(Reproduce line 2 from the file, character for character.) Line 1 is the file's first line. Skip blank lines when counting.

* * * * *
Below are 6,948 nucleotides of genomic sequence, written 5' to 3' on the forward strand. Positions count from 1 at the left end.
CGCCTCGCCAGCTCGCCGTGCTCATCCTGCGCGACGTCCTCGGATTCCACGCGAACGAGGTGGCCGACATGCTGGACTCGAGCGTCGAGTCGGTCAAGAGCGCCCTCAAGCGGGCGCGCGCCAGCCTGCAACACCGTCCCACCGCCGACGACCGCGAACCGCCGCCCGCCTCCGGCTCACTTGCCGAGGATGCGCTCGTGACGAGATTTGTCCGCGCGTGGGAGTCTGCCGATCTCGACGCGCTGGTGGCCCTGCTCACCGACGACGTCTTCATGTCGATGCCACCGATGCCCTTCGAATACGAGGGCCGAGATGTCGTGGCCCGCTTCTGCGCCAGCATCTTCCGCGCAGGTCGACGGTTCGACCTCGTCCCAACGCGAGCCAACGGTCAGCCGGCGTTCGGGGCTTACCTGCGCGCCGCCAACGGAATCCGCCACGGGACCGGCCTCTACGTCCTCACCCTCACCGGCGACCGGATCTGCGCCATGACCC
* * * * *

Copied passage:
CGCCTCGCCAGCTCGCCGTGCTCATCCTGCGCGACGTCCTCGGATTCCACGCGAACGAGGTGGCCGACATGCTGGACTCGAGCGTCGAGTCGGTCAAGAGCGCCCTCAAGCGGGCGCGCGCCAGCCTGCAACACCGTCCCACCGCCGACGACCGCGAACCGCCGCCCGCCTCCGGCTCACTTGCCGAGGATGCGCTCGTGACGAGATTTGTCCGCGCGTGGGAGTCTGCCGATCTCGACGCGCTGGTGGCCCTGCTCACCGACGACGTCTTCATGTCGATGCCACCGATGCCCTTCGAATACGAGGGCCGAGATGTCGTGGCCCGCTTCTGCGCCAGCATCTTCCGCGCAGGTCGACGGTTCGACCTCGTCCCAACGCGAGCCAACGGTCAGCCGGCGTTCGGGGCTTACCTGCGCGCCGCCAACGGAATCCGCCACGGGACCGGCCTCTACGTCCTCACCCTCACCGGCGACCGGATCTGCGCCATGACCC